Universal welfare coverage, meanwhile, shows respect for human dignity and equal rights, levels the playing field and gives people more choices in life. A strong welfare system empowers people and shakes the patronage system -- the last thing the powers-that-be want.
To see through what the self-serving bureaucratic state and elites stand for, look at the national purse. Look at the budget allocations which boil down to money, power and the protection of the status quo. Who cares if the country and the majority of people suffer in the process? The daily policy flip-flops also reveal a serious lack of vision, planning, empathy and principles.
Last week, Prime Minister Gen Prayut Chan-o-cha triggered public outrage by announcing on TV that he would ask 20 billionaires to help the government fight the pandemic since they are "the richest in the land".
"Tell me how you can cooperate with us, how you can help Thailand more?" he asked in a tone denoting a military order.
By doing so, he implicitly admitted the pandemic is getting out of hand. Doesn't he know that public confidence in the leadership is crucial during a national crisis? Doesn't he realise the government must regulate big businesses to protect the public interest and stay clear of policies that could be interpreted as a quid pro quo?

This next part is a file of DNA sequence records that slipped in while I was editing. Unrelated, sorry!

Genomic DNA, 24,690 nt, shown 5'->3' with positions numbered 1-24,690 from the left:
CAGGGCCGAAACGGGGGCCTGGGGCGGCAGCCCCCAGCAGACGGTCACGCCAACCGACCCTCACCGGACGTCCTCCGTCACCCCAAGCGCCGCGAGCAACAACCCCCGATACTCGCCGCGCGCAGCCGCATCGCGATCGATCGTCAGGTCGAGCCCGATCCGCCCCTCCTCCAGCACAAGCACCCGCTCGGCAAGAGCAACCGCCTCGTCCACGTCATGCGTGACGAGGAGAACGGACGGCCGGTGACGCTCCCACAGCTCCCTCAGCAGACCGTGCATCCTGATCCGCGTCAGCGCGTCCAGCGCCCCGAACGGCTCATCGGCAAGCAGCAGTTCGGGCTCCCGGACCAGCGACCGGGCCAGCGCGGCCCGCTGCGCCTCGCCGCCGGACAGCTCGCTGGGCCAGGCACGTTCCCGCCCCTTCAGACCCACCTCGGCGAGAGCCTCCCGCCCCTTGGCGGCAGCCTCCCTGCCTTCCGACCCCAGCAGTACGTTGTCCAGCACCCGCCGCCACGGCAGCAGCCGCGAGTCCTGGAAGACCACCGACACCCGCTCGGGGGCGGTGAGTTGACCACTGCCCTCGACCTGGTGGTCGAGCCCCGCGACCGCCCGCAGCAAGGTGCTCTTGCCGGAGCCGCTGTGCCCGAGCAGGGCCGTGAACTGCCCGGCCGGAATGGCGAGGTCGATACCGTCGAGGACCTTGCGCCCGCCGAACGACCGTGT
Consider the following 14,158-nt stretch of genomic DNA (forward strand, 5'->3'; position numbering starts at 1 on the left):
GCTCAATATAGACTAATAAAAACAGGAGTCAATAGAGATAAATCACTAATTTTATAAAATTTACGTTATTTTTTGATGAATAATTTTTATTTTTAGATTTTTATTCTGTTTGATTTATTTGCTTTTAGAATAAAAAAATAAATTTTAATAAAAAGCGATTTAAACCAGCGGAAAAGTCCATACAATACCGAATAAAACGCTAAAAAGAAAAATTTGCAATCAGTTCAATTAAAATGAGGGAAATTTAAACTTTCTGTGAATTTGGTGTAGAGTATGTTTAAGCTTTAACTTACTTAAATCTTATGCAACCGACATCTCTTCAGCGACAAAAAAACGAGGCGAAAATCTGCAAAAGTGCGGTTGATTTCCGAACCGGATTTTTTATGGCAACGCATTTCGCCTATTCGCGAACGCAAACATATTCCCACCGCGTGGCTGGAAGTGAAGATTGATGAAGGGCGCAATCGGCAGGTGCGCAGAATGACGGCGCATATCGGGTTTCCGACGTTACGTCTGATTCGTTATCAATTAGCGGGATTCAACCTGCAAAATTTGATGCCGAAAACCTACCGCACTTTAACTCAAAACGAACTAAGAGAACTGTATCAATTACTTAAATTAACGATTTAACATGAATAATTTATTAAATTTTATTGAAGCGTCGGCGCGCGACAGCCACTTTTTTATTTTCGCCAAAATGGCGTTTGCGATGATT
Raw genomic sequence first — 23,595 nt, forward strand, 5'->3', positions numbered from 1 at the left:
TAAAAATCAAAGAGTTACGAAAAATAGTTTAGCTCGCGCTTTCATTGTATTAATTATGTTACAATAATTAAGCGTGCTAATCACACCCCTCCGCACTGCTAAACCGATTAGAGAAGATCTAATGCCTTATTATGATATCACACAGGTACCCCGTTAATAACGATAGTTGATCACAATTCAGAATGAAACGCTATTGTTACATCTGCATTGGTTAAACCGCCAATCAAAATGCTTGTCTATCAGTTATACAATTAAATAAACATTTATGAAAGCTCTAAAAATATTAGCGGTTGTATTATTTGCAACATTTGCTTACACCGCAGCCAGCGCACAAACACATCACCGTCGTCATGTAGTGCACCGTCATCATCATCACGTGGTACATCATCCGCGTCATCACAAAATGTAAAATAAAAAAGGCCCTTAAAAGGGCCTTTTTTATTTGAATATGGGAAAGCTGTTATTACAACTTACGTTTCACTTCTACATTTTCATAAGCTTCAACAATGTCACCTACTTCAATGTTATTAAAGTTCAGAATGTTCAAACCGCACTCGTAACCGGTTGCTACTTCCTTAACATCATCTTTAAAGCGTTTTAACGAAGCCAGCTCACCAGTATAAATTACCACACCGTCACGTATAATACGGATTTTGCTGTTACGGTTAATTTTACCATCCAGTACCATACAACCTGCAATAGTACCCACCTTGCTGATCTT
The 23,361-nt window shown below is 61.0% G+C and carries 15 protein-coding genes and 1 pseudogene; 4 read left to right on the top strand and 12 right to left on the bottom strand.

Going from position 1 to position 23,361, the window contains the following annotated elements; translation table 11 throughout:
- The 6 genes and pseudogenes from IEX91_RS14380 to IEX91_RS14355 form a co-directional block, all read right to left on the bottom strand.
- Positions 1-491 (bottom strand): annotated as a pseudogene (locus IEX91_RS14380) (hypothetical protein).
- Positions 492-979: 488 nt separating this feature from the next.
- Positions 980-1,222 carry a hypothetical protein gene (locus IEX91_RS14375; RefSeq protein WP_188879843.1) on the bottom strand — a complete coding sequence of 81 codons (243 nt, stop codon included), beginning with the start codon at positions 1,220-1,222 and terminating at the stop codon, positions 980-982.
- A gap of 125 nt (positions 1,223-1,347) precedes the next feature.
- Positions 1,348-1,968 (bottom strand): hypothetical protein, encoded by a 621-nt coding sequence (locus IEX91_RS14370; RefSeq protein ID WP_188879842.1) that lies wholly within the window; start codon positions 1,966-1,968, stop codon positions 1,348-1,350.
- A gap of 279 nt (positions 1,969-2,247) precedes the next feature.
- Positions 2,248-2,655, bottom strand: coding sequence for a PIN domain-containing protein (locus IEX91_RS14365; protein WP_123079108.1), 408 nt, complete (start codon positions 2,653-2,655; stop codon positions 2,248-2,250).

Days earlier, the prime minister said the government had run out of money. It was only natural to interpret the announcement as a cry for money, leading to public anger and the "beggar government" condemnation.
In an apparent face-saving attempt, the prime minister on Tuesday released an open letter to the billionaires, stressing the government is not asking for money, but their efforts to help people more and do it "faster and more efficiently".
Shouldn't he save this instruction for the people in his government?
True to his military and bureaucratic top-down style, the prime minister ordered the billionaires to send him their project proposals by next week so the government can assist them accordingly.